by: Mary Segers

Kids Can Cook!

Mary Segers Kids Can Cook
Mary Segers Kids Can Cook

I should know… I’ve had 4 of them. Kids can cook from an early age, too. Not only CAN kids cook but they can enjoy it AND be quite good at it. Since kids have a natural desire to help this is a perfect way for that need to be met.

Kids Can Cook… Even If Neither of You Know it Yet

My older son, Steven Wayne, was in charge of homemade vegetable soup. That came about because one day when he was… oh, around 12 or so… he came in the kitchen while I was cooking and… as always… I wanted an extra taste tester (at the time I was a heavy smoker with not the greatest taste buds). He said it needed more garlic powder (or onion or Italian seasoning) and he went to grabbing seasonings, shaking, stirring, and testing. I think both he and I were immediately hooked because from then on he was in charge of making the soup. He really took off from there and when he was in High School he came home and told me that him cooking had really impressed a girl. He said she’d asked about a spot on his shoe and he said that he’d been cooking some bacon and eggs and the grease had spilled. Surprised, she said “You can cook”? He just said “Of course.” Grinning from ear to ear he related how impressed she’d been.

Kids Can Cook When They Are Interested in Learning

Kids Can Cook Ramen Noodles
Kids Can Cook Ramen Noodles

When we lived in the foothills of North Carolina I worked about 2 1/2 hours round trip from where we lived. Because of that, I’d get home a little late some evenings. One day when my daughter, Nyk, was 9 years-old I came home to an already cooked meal… Ramen Noodles. How cool was that. She took it upon herself to fix dinner for the four of us and you know what? It was GOOD. From then on, she took a more active role in learning and I took a more active role in teaching. Don’t get me wrong… she wasn’t in the kitchen every night. Probably not every week.

Proof Kids Can Cook Mary Segers
Proof Kids Can Cook Mary Segers

But the learning process had begun. Within 4 years she was fixing complete meals such as meatloaf, home made mashed potatoes, and brussel sprouts. I’d try to buy those fake mashed potatoes (boxed) but she’d wrinkle her nose at the box while she was peeling potatoes. (Note: we no longer peel we just eat skins and all). Was it work to teach her? Sure! Did it take time? Sure! Was it worth it? Uh, Sure! If I hadn’t spent those years teaching her then she wouldn’t have been able to cook those full course meals at the age of 13. I’ve known parents of 13 year-olds that were STILL groaning and whining and putting off the training while I was having my kids’ help.

Kids Can Cook When (Even Inadvertently) Put on the Spot

My 3rd child, Jos, learned to cook in a pretty unusual way. I was stuck on a job one evening and just couldn’t leave. So I called him and told him he needed to get dinner started. I walked him through step-by-step what to do. I’ll never forget, for the main dish we were having skillet sausage sauteed and simmered with spaghetti sauce. Not too difficult, right? It was funny because when I got home I found his notes where he’d written down word for word my directions right down to the most minute details. Now he loves cooking, does it for a living, and is considering attending culinary school.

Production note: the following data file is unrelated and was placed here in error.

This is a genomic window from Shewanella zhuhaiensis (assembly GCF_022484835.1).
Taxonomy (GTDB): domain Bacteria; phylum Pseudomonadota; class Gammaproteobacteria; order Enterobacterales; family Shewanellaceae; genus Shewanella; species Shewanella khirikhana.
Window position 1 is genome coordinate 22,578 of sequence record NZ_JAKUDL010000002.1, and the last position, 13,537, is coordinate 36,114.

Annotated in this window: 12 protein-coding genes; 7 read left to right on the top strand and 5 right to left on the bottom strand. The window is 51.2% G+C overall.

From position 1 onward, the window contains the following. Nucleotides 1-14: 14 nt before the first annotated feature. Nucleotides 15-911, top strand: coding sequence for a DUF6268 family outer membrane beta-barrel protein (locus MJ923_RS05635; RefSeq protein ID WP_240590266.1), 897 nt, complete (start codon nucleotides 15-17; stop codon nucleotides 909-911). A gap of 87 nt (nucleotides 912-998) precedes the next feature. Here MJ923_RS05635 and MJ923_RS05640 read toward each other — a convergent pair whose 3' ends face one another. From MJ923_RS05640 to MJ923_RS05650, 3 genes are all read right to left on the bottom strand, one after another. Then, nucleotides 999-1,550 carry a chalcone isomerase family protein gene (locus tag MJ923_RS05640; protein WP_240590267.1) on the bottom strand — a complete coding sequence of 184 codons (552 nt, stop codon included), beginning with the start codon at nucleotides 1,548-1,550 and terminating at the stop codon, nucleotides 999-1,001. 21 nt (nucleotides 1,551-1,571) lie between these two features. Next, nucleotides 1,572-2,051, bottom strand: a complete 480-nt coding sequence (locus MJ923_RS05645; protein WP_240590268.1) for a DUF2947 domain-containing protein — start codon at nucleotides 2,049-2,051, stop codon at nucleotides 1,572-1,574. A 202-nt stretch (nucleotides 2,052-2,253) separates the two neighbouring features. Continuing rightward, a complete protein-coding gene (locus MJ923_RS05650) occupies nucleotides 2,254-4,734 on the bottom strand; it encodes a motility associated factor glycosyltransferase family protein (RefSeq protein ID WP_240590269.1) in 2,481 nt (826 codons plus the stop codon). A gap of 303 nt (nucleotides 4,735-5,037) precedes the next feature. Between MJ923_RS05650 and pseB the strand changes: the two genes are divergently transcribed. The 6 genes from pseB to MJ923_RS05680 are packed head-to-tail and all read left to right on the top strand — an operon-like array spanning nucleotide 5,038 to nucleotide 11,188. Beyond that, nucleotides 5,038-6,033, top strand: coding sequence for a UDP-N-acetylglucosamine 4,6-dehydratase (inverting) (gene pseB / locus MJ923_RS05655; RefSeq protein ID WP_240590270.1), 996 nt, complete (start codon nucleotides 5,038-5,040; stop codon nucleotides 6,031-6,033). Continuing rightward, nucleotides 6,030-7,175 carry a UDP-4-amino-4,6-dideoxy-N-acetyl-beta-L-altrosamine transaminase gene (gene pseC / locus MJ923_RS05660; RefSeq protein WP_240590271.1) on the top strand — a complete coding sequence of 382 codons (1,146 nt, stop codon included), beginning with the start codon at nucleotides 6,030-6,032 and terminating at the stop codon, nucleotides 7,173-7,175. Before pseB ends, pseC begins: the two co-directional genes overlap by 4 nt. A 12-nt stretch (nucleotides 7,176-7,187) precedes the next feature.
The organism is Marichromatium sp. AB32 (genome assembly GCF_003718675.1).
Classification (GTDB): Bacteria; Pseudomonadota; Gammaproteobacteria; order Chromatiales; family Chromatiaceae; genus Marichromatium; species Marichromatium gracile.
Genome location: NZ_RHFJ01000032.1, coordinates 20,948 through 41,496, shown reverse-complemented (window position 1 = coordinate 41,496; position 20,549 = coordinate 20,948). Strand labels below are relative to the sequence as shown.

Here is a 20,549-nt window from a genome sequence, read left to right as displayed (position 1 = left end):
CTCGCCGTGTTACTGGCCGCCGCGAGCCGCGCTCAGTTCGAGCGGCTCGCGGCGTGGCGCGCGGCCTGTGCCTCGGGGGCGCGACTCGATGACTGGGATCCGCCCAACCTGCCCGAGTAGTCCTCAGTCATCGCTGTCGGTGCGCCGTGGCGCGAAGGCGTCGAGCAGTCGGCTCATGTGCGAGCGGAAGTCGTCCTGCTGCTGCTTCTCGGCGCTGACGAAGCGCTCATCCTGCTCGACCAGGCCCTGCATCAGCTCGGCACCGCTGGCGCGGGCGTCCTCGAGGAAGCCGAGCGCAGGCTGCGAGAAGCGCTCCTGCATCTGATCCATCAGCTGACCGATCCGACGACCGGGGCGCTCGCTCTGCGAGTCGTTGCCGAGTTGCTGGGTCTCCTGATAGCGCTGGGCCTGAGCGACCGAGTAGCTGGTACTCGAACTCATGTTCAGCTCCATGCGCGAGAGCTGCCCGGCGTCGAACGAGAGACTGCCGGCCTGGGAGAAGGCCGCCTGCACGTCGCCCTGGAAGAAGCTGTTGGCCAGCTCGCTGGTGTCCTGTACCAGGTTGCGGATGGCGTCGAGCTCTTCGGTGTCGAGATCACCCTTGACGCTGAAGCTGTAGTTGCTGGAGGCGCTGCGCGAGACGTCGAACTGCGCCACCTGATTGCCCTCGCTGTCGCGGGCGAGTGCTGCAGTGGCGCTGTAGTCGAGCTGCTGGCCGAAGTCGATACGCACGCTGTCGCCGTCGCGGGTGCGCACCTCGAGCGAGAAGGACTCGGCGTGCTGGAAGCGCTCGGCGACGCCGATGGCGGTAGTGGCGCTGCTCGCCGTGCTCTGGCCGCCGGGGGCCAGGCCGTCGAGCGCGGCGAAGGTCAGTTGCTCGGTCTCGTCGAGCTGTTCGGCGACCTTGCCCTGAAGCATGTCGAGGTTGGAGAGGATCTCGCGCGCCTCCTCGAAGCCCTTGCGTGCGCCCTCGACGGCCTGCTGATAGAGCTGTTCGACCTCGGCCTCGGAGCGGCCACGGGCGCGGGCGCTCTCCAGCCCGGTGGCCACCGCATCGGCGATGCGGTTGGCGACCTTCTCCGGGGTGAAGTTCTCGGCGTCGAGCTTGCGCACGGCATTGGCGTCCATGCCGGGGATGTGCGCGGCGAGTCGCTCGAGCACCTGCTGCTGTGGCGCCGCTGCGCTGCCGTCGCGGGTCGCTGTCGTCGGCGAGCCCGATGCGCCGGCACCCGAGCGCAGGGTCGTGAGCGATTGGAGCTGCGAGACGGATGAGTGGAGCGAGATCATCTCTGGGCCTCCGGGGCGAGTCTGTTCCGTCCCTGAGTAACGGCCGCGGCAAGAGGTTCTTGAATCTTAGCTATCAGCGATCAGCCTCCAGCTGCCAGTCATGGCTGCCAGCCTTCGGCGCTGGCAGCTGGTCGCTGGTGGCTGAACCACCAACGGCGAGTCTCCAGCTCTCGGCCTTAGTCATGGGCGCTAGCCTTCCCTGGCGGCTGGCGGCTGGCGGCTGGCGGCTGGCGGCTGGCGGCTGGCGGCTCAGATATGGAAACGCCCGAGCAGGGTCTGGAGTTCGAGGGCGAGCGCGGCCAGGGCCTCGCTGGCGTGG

Kids Can Cook When It’s One of Their Responsibilities

My younger daughter, Harm, is the only one I’ve kind of had to force to take on some of the cooking. My philosophy is that I’m teaching her to be an adult and part of being an adult is knowing how to cook. So, we’re still working on her. Her “specialty” was burritos. She began with them in the microwave (when we still used one). She graduated to the oven (a big step if you think about it), then to a full-fledged casserole complete with cheese and sauce. That’s pretty much as far as she’s gotten. She has in the last week expressed more of an interest though. The thing is, I don’t really NEED her to help out with the cooking like I needed the older ones to. So that’s why we’ve kind of stalled on her training. Nevertheless, she’ll catch up and be an excellent cook just like the rest of them. If you’d like to learn more about this subject then feel free to download my

free 58 page eBook on

Home Time Management and Cooking

You’ll get plenty of ideas to implement and help you make time for yourself. This is the ninth post in my “Home Time Management and Cooking” series. So… what will your kids’ first meals be? Just hit “Reply” and let me know. Go back to the “Home Time Management and Cooking” series.

To Your Success…
Mary Segers B.S., MSW Your Home Time Management Expert, Coach, and Speaker
Helping You Reach Your Home Time Management Goals
… One Step at a Time
One-on-One Consulting with Mary Segers

Image (of soup) courtesy of rakratchada torsap / FreeDigitalPhotos.net
Image (of Chicken) courtesy of Grant Cochrane / FreeDigitalPhotos.net
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